Was the 'wrongfully convicted' Anthony Porter rightfully convicted in the first place?

You might remember Anthony Porter, supposedly one of the innocents who had been wrongfully convicted of murder, but then released because he was supposedly framed by the corrupt criminal justice system.

Well, it's high time for another look at the Porter case because the evidence, shows to my way of thinking, that they got the right guy to start with and in the process of freeing him, the  "wrongful conviction" advocates ended up nailing another guy for the double murders that it appears that Porter committed.

Here are the details of the case as outlined by Martin Preib in his newcity.com article,  "Crossing Lines: What’s Wrong with the Wrongful Conviction Movement."

( Tribune photo by Chris Walker / June 6, 2002 ) At his Thompson Center office in Chicago, Gov. George Ryan, left, pats the hand of Anthony Porter, right, after the two men met for the first time. Ryan had suspended the death penalty in Illinois and Porter was freed from death row after serving time for a murder he didn't commit. But a re-examination of the evidence raises serious questions that Porter might, indeed, be guilty.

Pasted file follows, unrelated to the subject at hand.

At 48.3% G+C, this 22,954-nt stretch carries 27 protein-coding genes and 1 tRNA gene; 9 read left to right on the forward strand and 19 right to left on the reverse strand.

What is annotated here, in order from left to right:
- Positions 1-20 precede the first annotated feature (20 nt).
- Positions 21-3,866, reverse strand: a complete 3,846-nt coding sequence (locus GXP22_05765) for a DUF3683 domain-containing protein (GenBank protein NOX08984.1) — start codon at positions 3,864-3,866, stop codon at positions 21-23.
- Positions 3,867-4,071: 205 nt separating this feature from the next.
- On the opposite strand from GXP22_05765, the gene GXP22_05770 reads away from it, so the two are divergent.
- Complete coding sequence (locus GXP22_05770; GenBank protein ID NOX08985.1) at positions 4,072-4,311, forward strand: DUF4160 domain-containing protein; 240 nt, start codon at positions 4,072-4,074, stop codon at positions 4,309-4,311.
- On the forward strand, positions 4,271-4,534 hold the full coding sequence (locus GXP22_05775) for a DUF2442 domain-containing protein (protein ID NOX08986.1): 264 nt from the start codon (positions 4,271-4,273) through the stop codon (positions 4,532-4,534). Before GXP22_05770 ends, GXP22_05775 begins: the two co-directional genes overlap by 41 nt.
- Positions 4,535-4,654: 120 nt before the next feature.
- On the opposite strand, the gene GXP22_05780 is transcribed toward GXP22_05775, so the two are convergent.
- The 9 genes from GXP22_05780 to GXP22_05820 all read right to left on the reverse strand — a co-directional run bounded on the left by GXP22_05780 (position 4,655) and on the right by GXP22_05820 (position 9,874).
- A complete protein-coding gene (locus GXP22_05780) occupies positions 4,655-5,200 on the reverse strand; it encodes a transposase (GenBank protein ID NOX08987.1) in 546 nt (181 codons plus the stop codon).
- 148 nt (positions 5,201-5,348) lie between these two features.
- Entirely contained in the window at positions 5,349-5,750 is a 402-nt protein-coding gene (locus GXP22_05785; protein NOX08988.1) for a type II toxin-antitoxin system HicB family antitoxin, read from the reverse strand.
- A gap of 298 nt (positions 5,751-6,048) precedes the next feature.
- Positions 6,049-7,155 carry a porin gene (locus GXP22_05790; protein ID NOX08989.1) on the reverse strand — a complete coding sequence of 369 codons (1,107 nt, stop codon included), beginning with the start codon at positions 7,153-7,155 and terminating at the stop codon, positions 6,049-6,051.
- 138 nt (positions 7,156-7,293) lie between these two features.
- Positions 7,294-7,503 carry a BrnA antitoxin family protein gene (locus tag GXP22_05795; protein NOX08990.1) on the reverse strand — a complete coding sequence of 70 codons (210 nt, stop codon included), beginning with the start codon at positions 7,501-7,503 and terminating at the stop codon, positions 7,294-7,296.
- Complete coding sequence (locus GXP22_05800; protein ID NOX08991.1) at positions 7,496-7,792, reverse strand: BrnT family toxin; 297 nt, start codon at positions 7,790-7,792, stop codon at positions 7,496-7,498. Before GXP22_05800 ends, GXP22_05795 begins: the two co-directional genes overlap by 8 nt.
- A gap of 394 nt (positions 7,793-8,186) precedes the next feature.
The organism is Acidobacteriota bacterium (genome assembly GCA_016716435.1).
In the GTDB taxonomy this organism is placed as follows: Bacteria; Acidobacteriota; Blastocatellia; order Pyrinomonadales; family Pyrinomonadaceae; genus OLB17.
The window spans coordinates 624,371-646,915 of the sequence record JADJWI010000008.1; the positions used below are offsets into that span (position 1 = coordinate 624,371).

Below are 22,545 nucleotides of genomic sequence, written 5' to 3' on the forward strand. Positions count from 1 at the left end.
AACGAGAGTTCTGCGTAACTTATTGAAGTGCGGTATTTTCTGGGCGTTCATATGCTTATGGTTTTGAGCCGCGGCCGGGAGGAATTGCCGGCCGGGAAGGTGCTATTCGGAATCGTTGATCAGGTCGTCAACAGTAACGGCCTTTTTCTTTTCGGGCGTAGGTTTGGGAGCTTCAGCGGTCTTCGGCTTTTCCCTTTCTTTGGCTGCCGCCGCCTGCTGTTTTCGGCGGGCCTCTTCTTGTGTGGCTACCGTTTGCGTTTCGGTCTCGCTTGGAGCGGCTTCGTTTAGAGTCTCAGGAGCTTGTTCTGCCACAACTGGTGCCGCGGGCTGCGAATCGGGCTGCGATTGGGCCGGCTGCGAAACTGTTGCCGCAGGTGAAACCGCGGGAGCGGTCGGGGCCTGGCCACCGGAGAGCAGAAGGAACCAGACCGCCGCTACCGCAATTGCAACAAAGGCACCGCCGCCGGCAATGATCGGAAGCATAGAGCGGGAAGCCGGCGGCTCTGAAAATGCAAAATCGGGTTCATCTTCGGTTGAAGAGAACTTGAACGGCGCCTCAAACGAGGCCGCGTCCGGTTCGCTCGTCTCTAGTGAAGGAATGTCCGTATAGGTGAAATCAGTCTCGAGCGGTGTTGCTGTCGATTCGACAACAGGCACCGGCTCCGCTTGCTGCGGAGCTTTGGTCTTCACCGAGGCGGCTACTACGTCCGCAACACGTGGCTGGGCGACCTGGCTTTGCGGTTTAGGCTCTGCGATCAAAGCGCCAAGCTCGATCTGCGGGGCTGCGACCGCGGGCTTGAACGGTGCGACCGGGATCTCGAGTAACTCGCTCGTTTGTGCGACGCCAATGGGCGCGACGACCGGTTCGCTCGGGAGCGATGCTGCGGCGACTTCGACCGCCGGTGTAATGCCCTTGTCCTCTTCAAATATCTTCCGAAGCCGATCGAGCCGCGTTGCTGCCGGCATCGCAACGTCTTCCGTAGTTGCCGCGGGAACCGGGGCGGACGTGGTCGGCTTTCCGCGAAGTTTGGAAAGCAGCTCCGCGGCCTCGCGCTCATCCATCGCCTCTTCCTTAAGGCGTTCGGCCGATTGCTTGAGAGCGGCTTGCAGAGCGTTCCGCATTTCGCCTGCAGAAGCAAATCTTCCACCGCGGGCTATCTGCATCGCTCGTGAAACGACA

( Tribune photo by Chris Walker / June 6, 2002 )
At his Thompson Center office in Chicago, Gov. George Ryan, left, pats the hand of Anthony Porter, right, after the two men met for the first time. Ryan had suspended the death penalty in Illinois and Porter was freed from death row after serving time for a murder he didn't commit. But a re-examination of the evidence raises serious questions that Porter might, indeed, be guilty.

If this is true, and there are good reasons to believe that it is, this is a serious indictment of the wrongful conviction industry. They might have been responsible for freeing a goodly number of innocent people, but this is one case that deserves a second, hard look. Wrote Preib:

Wrongful conviction settlements are big business, but they are not always sensible. Chicago settles millions of dollars in cases where convicted offenders claim they were wrongfully convicted. For a number of law firms, suing the city over wrongful convictions has become a kind of cottage industry.

Inmates claim they were tortured and coerced into confessing. The offenders are freed from prison. Attorneys quickly initiate civil lawsuits against the city. Many people assume that a settlement signifies the police were culpable and had something to hide.

But this is not the truth in several key wrongful conviction cases, none more so than the Anthony Porter case, a double murder in 1982 in Washington Park on the South Side.

Keep reading and you might well conclude that the injustices in this case are inexcusable.

You can get more details by reading about it in Preib's new book, Crooked City, available at  Amazon. Crooked City

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    Chicago Tribune contributing op-ed columnist and author of forthcoming historical novel, "Madness: The War of 1812." Reporter, editor and columnist for Chicago Sun-Times and Chicago Daily News. Freelance writer and editor.

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